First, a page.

3

Running Ubuntu 16.04.4 LTS.

On running sudo apt update, the final lines are as follows:

W: GPG error: http://download.opensuse.org/repositories/home:/osmc/xUbuntu_16.04  Release: The following signatures were invalid: KEYEXPIRED 1482381670
E: The repository 'http://download.opensuse.org/repositories/home:/osmc/xUbuntu_16.04  Release' is not signed.
N: Updating from such a repository can't be done securely, and is therefore disabled by default.
N: See apt-secure(8) manpage for repository creation and user configuration details.

apt-key list shows one key expired:

pub   2048R/70F1BBEA 2014-10-14 [expired: 2016-12-22]
uid                  home:osmc OBS Project <home:osmc@build.opensuse.org>

(For some reason, apt-key list | grep “expired:” returns nothing however.)

Attempting to update this key does not change anything:

$ apt-key adv --keyserver keys.gnupg.net --recv-keys 70F1BBEA
Executing: /tmp/tmp.pOcDAzqSkJ/gpg.1.sh --keyserver
keys.gnupg.net
--recv-keys
70F1BBEA
gpg: requesting key 70F1BBEA from hkp server keys.gnupg.net
gpg: key 70F1BBEA: "home:osmc OBS Project <home:osmc@build.opensuse.org>" not changed
gpg: Total number processed: 1
gpg:              unchanged: 1

I also tried running Y PPA Manager and "Try to import all missing GPG keys" but the result was the same.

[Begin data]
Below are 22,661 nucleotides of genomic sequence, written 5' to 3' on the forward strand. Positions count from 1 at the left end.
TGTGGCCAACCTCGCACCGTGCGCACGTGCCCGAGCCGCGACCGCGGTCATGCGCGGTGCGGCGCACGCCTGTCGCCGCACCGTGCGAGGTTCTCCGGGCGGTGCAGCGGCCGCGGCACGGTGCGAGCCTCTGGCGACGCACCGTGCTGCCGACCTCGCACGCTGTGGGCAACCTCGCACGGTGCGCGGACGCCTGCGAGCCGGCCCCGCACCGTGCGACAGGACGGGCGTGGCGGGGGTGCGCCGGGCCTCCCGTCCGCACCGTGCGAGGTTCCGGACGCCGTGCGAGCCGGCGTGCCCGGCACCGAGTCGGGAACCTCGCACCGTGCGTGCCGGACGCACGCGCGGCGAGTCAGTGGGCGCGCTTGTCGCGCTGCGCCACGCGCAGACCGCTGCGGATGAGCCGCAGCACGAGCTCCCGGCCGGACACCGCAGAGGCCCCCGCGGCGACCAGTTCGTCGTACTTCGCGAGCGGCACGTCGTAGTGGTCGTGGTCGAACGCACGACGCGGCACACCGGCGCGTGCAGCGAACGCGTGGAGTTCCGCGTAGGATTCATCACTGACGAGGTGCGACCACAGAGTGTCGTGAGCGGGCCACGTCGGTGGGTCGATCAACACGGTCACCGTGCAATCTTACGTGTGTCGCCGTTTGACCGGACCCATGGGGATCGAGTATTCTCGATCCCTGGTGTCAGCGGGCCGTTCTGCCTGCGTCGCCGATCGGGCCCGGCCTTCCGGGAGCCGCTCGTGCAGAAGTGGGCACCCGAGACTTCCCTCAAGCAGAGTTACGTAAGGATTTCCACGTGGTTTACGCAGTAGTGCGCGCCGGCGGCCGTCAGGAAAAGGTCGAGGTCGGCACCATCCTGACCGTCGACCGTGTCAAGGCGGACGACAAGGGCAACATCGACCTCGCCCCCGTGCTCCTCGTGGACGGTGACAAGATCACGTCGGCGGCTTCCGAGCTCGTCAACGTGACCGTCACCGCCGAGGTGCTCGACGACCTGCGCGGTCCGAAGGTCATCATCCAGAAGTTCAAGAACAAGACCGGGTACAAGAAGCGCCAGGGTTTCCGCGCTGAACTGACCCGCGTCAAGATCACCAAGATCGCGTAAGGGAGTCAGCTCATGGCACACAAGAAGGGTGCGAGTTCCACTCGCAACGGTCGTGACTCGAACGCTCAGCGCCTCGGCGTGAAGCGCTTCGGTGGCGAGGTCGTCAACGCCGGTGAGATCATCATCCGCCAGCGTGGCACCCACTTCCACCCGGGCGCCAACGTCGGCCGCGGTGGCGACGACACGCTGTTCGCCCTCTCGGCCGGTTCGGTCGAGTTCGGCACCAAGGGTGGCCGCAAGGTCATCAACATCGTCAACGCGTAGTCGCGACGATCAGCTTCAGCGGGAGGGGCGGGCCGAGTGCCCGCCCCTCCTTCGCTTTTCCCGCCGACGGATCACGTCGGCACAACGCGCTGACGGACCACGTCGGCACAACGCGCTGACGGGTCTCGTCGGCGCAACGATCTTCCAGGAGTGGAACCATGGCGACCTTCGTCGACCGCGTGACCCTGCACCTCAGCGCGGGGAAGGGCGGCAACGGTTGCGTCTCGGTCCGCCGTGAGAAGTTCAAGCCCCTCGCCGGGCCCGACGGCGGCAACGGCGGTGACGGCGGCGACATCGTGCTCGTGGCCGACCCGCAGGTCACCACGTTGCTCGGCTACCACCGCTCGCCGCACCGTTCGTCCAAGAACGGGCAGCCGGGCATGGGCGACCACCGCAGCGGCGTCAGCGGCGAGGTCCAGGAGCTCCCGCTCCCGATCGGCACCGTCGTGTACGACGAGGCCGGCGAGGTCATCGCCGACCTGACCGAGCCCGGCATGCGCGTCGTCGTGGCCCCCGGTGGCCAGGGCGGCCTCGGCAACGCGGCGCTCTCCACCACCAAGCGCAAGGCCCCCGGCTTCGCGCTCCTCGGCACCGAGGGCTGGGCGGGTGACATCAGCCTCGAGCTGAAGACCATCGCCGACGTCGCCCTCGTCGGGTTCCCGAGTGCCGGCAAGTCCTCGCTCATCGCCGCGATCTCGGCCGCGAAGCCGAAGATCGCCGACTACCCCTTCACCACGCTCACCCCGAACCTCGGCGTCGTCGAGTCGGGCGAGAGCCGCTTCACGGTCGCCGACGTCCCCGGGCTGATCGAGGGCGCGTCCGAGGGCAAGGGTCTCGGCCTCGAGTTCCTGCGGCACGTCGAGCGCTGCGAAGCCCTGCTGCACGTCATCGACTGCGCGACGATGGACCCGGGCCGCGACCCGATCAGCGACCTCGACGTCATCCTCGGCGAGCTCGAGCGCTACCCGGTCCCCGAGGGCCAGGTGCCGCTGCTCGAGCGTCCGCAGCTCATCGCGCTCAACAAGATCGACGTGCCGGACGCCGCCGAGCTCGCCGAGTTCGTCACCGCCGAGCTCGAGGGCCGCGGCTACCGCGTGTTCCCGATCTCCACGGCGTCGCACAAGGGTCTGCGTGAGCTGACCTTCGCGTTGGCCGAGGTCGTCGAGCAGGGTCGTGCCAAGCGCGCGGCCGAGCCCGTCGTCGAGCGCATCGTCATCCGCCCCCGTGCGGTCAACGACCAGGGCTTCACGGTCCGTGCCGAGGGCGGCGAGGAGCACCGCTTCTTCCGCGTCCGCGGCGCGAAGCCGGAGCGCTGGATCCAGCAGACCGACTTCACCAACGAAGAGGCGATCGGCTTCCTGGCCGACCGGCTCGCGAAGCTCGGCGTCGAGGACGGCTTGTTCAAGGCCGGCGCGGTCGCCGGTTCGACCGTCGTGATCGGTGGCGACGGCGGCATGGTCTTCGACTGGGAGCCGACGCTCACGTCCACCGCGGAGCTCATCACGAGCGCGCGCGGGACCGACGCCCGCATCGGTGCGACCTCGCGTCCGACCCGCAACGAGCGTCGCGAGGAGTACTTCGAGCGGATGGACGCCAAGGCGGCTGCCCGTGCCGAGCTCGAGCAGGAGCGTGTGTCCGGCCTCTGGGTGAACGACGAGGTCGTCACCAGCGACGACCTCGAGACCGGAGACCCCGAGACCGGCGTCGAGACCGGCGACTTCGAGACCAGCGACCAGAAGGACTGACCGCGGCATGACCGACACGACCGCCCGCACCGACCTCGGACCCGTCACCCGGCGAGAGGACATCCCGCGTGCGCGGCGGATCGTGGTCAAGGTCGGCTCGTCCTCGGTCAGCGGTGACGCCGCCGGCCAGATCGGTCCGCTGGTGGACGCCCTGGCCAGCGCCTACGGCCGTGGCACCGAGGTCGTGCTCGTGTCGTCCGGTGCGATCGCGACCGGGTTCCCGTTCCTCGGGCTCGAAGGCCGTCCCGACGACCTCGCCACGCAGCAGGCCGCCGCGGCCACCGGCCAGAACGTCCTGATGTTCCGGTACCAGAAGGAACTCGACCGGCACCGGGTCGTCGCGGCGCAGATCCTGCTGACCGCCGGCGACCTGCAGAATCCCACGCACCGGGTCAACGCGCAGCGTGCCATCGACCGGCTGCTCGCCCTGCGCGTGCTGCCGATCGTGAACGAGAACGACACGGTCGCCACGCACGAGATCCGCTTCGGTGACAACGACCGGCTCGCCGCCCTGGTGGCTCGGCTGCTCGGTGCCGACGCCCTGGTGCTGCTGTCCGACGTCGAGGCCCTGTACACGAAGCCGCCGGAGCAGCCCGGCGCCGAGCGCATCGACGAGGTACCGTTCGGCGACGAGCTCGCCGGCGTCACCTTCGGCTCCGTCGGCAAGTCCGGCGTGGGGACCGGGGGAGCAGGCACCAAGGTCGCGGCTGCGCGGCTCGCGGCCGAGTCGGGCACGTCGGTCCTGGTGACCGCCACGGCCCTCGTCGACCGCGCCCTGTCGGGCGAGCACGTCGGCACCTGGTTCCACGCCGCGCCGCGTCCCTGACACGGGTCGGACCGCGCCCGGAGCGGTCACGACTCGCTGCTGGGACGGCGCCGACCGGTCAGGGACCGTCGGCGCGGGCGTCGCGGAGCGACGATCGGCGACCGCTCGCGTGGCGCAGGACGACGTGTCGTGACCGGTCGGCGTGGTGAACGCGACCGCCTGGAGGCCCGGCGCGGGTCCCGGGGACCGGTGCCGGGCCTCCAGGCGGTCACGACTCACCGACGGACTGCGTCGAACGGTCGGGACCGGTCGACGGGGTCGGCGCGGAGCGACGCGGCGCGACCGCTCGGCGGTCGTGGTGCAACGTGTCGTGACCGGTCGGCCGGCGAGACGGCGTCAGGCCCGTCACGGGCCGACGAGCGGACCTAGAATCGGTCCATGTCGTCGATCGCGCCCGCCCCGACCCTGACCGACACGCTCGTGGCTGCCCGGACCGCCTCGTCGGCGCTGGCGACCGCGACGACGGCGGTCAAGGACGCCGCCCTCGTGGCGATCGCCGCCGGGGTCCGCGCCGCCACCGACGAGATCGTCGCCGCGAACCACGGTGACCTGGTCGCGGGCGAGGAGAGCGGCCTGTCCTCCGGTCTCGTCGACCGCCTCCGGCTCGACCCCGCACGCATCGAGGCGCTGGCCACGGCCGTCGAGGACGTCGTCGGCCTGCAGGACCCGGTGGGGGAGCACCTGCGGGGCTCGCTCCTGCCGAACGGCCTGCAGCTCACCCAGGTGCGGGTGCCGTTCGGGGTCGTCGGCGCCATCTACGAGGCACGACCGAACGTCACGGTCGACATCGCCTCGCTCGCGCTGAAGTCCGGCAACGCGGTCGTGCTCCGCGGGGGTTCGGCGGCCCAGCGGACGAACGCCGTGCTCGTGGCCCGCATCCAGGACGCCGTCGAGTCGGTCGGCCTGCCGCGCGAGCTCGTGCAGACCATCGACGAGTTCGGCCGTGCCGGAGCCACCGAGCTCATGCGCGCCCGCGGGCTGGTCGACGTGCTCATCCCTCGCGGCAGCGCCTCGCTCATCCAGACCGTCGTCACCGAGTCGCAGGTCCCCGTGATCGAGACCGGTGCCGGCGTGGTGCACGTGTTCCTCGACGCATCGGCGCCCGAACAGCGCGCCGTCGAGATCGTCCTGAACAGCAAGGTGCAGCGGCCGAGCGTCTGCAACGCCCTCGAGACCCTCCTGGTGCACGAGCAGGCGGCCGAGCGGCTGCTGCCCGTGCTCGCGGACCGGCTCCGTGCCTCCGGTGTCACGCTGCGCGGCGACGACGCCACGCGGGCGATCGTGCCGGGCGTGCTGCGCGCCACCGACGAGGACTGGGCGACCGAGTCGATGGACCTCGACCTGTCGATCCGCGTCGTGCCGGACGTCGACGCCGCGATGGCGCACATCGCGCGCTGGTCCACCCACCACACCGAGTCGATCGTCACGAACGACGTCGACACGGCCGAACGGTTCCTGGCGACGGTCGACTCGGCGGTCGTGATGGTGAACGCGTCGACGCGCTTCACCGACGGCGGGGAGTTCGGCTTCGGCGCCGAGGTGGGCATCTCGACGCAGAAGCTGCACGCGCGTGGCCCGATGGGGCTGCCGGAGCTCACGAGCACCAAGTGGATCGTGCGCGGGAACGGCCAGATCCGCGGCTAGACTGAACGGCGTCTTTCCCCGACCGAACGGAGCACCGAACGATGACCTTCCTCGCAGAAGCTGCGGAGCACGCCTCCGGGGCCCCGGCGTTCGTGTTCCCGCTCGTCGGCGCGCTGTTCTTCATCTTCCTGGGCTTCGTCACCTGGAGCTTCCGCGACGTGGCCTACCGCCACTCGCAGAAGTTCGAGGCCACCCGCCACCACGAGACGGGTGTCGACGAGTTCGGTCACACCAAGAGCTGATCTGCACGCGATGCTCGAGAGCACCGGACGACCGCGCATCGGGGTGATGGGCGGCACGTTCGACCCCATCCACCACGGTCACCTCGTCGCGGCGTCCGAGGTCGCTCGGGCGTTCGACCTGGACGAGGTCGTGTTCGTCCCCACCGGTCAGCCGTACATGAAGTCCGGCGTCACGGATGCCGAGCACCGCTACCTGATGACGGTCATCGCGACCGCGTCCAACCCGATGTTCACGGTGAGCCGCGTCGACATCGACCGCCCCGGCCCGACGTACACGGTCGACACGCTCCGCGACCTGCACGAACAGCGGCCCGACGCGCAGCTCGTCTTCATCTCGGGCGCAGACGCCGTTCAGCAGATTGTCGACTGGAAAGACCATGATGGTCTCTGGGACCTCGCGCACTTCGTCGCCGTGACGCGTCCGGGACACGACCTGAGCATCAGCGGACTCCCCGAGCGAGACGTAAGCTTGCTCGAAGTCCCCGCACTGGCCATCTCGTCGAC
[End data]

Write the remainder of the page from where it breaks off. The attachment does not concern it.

I'm guessing perhaps I'm running an out-of-date version of Opensuse and need to change it, but I'm uncertain of what it is and how to do this correctly.

1
  • The reason why apt-key list | grep “expired:” does not work is because smart quotes is being used. Notice how “ ” and " " are different. The command will work if you replaced “ ” with " ", so it becomes apt-key list | grep "expired:". Jul 17, 2021 at 0:44

1 Answer 1

4

After adding a third party repository to a /etc/apt/sources.list.d/* file or /etc/apt/sources.list, you need to make sure the corresponding gpg key is inserted into the apt keystore.

wget http://download.opensuse.org/repositories/home:/osmc/xUbuntu_16.04/Release.key -O - | sudo apt-key add -    
sudo apt update  

If that doesn't work because the key really expired, remove the error and warning messages. Open /etc/apt/sources.list.d/osmc-installer.list and add a hash character ( # ) at the beginning of the lines before deb to turn them into comments.

sudo nano /etc/apt/sources.list.d/osmc-installer.list  

Press the keyboard combination Ctrl+O and after that press Enter to save the file being edited. Press the keyboard combination Ctrl+X to exit nano.

Update your list of available software packages.

sudo apt update  
5
  • Thanks - running the wget and updating fixed this issue. I appreciate it.
    – stml
    Jun 12, 2018 at 8:44
  • I also didn't add the repository so not sure how that happened, but still learning I guess.
    – stml
    Jun 12, 2018 at 8:44
  • This solution worked mutatis mutandis on my Debian 9 installation: wget download.opensuse.org/repositories/home:/strycore/Debian_9.0/… -O - | sudo apt-key add -
    – harlandski
    Mar 26, 2019 at 3:42
  • Resource is no longer available!
    – lefterav
    Apr 4, 2020 at 0:52
  • @lefterav That key for Debian 9 is expired, but there is a new key for Debian 10 (Release.key) at the official open SUSE website.
    – karel
    Apr 4, 2020 at 0:55

Your Answer

By clicking “Post Your Answer”, you agree to our terms of service, privacy policy and cookie policy

Not the answer you're looking for? Browse other questions tagged or ask your own question.